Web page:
Civil Rights Groups look to stop Stone Mountain Martin Luther King Monument

Gabe Thomas

A group of Civil Rights leaders met with Georgia governor Nathan Deal on Wednesday to tell him that a monument to Martin Luther King, Jr. should not be placed at Stone Mountain where there are confederate flags and a carving of three confederate civil war generals on the side of the mountain.

Southern Christian Leadership Conference president and CEO Charles Steele said leaders from the SCLS and two chapters of the local NAACP met with Deal for about an hour Wednesday in his office. The governor was receptive to their message, and he hopes that Deal has the influence if not the authority to stop the memorial from being placed at Stone Mountain, Steele said.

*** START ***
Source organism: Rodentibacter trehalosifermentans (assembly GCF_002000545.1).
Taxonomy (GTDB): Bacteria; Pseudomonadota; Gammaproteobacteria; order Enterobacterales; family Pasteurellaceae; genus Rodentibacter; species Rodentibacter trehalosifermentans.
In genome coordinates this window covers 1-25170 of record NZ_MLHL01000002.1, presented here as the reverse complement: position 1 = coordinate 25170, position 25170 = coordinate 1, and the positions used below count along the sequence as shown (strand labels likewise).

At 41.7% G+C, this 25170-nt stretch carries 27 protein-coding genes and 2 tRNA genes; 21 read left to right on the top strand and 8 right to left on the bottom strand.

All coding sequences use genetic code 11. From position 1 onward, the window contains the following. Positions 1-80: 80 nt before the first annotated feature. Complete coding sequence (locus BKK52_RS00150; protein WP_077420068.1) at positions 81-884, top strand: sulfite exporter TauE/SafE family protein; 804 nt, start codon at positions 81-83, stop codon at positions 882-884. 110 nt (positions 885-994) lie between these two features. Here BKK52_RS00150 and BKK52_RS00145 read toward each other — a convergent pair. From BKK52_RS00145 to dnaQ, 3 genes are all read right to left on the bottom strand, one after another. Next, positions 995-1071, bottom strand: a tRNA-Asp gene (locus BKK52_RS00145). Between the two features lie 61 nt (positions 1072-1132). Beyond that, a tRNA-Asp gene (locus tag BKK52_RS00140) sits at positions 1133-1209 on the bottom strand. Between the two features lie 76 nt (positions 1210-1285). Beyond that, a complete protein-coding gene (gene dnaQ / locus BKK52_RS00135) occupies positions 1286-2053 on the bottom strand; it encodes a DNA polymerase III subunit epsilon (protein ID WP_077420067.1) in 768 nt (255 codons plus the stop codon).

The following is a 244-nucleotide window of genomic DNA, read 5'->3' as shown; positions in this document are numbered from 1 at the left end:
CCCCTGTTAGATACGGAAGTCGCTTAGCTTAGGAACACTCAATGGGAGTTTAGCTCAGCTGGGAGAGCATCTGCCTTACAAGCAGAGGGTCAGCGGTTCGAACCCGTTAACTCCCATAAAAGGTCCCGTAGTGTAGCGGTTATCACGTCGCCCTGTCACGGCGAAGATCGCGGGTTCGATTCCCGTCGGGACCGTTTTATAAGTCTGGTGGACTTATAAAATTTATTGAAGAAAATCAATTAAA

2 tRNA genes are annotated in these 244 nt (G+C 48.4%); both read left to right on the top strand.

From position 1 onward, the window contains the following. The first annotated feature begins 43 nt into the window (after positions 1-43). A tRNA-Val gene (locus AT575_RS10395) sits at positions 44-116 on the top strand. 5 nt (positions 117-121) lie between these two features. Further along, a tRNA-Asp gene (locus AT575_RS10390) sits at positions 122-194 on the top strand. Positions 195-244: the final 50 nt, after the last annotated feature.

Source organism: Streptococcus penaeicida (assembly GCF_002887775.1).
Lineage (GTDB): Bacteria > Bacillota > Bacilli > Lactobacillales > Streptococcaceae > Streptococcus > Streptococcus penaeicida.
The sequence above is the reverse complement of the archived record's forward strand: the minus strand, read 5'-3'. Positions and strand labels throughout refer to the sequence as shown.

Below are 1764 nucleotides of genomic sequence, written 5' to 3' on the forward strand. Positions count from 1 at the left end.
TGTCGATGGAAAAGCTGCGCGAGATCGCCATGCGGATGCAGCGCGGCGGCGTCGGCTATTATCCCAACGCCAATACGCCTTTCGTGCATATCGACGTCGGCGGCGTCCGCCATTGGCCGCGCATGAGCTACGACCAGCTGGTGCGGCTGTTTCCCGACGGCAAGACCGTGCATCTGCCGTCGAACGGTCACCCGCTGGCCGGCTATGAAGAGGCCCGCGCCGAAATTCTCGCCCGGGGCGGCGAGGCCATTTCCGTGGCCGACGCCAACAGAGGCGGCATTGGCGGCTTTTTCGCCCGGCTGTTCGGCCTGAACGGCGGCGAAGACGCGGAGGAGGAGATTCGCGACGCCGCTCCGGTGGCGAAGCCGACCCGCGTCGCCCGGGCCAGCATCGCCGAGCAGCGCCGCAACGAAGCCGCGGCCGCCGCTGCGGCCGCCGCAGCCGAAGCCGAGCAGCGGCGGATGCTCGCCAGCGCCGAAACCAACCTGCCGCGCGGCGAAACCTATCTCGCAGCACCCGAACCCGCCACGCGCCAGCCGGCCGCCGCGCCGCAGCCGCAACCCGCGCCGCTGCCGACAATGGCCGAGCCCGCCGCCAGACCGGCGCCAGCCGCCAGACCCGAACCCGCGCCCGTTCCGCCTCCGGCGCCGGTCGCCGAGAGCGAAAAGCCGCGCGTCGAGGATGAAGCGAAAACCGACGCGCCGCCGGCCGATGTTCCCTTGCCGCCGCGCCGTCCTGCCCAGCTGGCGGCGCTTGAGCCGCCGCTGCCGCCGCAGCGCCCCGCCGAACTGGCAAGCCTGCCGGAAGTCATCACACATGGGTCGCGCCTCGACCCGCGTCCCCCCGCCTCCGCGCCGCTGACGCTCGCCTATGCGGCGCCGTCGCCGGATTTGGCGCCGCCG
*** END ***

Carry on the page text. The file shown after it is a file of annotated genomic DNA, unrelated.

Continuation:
Officials at Stone Mountain have proposed adding a liberty bell to honor King and, “broaden the story told by the park.” Stone Mountain has long been a place of controversy in Georgia. Many people believe the park celebrates racism and that the carving of the three generals should be removed from state grounds.

“We will never agree to any aspect of Dr. King going to Stone Mountain among the confederacy,” Steele said after the meeting. “The confederacy should be once and for all buried in a museum.”

The next step for the civil rights groups is to meet with the park’s governing body to discuss the issue.